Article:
I’ve spent the past couple of days bringing my site up and down while comparing the many caching options available to WordPress. This is the synopsis of my research. Hopefully this information can help someone else make a more informed decision about the many caching options available.
If you want to implement any of these you’re going to need to be hosting WordPress on your own VPS unless your hosting company is willing to implement caching for you.
The server that this was tested on is a $10 1 CPU Linode VPS with SSD. The memory and CPU constraints of a low-cost VPS guided my decision-making process. If I had more RAM available I probably would have used memcached more despite the fact that the performance I’m able to get out of an SSD is great. The initial installation of Nginx was done using EasyEngine which greatly simplifies the configuration required for WP Super Cache or W3 Total Cache. I’ve outlined getting WordPress up and running using EasyEngine here. I’m not going into details in how to configure each one of these options I just wanted to outline some the pros and cons of the options that I have implemented.
What is Caching?
If you’re reading this you already know. When a request is made for certain content the response from your web server can be stored for a predetermined amount of time either on disk or in memory. That storage is referred to as a cache.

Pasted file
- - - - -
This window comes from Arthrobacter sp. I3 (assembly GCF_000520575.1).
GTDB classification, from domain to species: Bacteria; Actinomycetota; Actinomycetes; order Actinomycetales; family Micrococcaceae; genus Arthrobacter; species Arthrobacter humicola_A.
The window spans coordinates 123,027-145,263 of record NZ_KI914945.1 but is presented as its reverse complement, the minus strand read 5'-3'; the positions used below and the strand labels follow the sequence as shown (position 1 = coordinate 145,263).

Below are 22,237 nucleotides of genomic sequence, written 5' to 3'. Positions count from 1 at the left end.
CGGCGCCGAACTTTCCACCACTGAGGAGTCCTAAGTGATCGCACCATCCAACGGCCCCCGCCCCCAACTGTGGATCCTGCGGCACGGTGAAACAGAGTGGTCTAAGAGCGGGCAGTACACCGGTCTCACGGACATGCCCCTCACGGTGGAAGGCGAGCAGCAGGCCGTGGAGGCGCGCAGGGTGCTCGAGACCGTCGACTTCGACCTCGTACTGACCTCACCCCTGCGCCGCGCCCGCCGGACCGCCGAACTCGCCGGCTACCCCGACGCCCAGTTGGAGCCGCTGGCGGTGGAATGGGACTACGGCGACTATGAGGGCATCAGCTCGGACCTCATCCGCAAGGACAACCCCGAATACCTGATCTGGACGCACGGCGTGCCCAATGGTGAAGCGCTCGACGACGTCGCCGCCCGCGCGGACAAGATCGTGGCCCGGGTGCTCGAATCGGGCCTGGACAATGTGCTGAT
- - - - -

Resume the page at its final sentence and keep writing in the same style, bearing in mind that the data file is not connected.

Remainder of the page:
Your website will serve dynamically generated pages much more quickly while putting your server under far less load.
Which caching options were compared?
- WP Super Cache
- W3 Total Cache
- Pagespeed for Nginx
- Nginx Proxy Cache
WP Super Cache
WP Super Cache is probably the most popular caching plugin for wordpress. I used EasyEngine which generates the the necessary nginx config and stores it at /etc/nginx/common/wpsc.conf I was able to server 15,000 page requests per minute using it and the response times were good. Nginx is very good at serving up static content quickly with minimal system requirements. The only negative about it is that the settings revert to the default and need to be reset if you disable the cache and then re-enable it which is fairly annoying.
W3 Total Cache